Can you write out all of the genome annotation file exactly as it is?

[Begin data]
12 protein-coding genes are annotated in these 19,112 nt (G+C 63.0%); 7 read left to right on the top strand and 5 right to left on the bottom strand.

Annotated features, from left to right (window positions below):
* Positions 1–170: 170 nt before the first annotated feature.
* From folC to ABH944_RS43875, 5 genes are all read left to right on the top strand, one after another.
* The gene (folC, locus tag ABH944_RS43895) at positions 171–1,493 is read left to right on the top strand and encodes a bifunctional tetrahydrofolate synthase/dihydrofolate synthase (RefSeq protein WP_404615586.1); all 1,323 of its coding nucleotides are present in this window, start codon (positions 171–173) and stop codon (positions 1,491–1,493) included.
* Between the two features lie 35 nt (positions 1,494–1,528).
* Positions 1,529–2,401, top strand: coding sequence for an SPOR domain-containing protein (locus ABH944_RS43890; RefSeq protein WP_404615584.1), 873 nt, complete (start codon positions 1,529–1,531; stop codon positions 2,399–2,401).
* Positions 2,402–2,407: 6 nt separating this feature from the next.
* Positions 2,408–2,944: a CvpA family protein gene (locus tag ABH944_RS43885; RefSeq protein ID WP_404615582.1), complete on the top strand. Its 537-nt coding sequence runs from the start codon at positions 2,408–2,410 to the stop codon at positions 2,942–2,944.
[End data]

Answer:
12 protein-coding genes are annotated in these 19,112 nt (G+C 63.0%); 7 read left to right on the top strand and 5 right to left on the bottom strand.

Annotated features, from left to right (window positions below):
* Positions 1–170: 170 nt before the first annotated feature.
* From folC to ABH944_RS43875, 5 genes are all read left to right on the top strand, one after another.
* The gene (folC, locus tag ABH944_RS43895) at positions 171–1,493 is read left to right on the top strand and encodes a bifunctional tetrahydrofolate synthase/dihydrofolate synthase (RefSeq protein WP_404615586.1); all 1,323 of its coding nucleotides are present in this window, start codon (positions 171–173) and stop codon (positions 1,491–1,493) included.
* Between the two features lie 35 nt (positions 1,494–1,528).
* Positions 1,529–2,401, top strand: coding sequence for an SPOR domain-containing protein (locus ABH944_RS43890; RefSeq protein WP_404615584.1), 873 nt, complete (start codon positions 1,529–1,531; stop codon positions 2,399–2,401).
* Positions 2,402–2,407: 6 nt separating this feature from the next.
* Positions 2,408–2,944: a CvpA family protein gene (locus tag ABH944_RS43885; RefSeq protein ID WP_404615582.1), complete on the top strand. Its 537-nt coding sequence runs from the start codon at positions 2,408–2,410 to the stop codon at positions 2,942–2,944.